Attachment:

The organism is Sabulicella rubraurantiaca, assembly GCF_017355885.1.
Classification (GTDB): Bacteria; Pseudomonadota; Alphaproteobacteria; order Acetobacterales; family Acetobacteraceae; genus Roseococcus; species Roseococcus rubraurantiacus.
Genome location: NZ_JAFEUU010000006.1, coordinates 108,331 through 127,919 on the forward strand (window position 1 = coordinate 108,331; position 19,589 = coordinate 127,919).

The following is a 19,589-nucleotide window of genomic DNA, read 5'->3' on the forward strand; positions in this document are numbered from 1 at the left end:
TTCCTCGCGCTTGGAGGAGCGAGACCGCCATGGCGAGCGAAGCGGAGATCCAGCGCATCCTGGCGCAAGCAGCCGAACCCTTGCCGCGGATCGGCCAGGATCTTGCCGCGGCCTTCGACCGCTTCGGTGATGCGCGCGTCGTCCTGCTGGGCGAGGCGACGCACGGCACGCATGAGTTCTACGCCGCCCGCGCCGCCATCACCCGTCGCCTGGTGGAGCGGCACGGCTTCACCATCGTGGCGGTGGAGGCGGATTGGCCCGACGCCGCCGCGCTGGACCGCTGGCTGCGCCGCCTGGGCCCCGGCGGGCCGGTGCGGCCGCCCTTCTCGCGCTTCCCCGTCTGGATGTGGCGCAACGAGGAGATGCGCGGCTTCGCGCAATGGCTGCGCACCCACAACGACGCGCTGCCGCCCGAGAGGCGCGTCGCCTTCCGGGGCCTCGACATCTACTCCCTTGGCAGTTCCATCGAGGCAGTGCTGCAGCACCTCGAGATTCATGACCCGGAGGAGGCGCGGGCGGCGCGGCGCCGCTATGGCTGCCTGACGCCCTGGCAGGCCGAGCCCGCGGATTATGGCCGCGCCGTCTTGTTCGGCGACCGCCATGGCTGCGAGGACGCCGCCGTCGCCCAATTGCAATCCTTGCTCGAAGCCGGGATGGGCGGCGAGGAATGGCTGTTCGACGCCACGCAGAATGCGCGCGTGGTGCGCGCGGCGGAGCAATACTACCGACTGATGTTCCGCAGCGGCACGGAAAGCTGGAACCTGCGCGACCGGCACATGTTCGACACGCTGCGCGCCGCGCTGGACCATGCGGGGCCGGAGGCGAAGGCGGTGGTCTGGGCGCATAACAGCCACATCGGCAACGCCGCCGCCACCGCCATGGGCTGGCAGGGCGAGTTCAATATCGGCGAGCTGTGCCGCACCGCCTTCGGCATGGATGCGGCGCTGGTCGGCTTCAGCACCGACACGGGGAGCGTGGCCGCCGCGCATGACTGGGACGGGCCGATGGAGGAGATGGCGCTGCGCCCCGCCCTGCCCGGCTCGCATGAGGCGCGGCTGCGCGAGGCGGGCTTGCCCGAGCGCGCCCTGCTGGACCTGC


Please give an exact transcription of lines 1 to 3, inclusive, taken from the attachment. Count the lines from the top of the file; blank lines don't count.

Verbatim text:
The organism is Sabulicella rubraurantiaca, assembly GCF_017355885.1.
Classification (GTDB): Bacteria; Pseudomonadota; Alphaproteobacteria; order Acetobacterales; family Acetobacteraceae; genus Roseococcus; species Roseococcus rubraurantiacus.
Genome location: NZ_JAFEUU010000006.1, coordinates 108,331 through 127,919 on the forward strand (window position 1 = coordinate 108,331; position 19,589 = coordinate 127,919).